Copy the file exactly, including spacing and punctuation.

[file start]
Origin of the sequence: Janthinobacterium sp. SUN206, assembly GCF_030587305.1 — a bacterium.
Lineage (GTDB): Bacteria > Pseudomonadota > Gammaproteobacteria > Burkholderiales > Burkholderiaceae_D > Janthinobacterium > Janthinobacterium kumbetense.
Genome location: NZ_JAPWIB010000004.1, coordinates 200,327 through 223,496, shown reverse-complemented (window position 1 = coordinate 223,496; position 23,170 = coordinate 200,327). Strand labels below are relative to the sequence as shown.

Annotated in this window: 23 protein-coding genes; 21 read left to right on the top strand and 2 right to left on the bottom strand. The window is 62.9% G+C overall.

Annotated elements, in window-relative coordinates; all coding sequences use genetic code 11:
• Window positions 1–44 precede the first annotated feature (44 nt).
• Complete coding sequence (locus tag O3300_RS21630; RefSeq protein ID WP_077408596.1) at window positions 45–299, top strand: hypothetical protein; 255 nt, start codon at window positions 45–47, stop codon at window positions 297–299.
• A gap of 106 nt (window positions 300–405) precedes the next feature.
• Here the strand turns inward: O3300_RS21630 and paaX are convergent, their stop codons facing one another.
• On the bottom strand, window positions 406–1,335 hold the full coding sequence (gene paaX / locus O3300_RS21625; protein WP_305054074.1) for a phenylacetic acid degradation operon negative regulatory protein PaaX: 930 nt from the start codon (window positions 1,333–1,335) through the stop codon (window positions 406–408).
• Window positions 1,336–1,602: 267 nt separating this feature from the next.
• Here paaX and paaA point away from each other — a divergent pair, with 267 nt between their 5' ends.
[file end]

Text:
Origin of the sequence: Janthinobacterium sp. SUN206, assembly GCF_030587305.1 — a bacterium.
Lineage (GTDB): Bacteria > Pseudomonadota > Gammaproteobacteria > Burkholderiales > Burkholderiaceae_D > Janthinobacterium > Janthinobacterium kumbetense.
Genome location: NZ_JAPWIB010000004.1, coordinates 200,327 through 223,496, shown reverse-complemented (window position 1 = coordinate 223,496; position 23,170 = coordinate 200,327). Strand labels below are relative to the sequence as shown.

Annotated in this window: 23 protein-coding genes; 21 read left to right on the top strand and 2 right to left on the bottom strand. The window is 62.9% G+C overall.

Annotated elements, in window-relative coordinates; all coding sequences use genetic code 11:
• Window positions 1–44 precede the first annotated feature (44 nt).
• Complete coding sequence (locus tag O3300_RS21630; RefSeq protein ID WP_077408596.1) at window positions 45–299, top strand: hypothetical protein; 255 nt, start codon at window positions 45–47, stop codon at window positions 297–299.
• A gap of 106 nt (window positions 300–405) precedes the next feature.
• Here the strand turns inward: O3300_RS21630 and paaX are convergent, their stop codons facing one another.
• On the bottom strand, window positions 406–1,335 hold the full coding sequence (gene paaX / locus O3300_RS21625; protein WP_305054074.1) for a phenylacetic acid degradation operon negative regulatory protein PaaX: 930 nt from the start codon (window positions 1,333–1,335) through the stop codon (window positions 406–408).
• Window positions 1,336–1,602: 267 nt separating this feature from the next.
• Here paaX and paaA point away from each other — a divergent pair, with 267 nt between their 5' ends.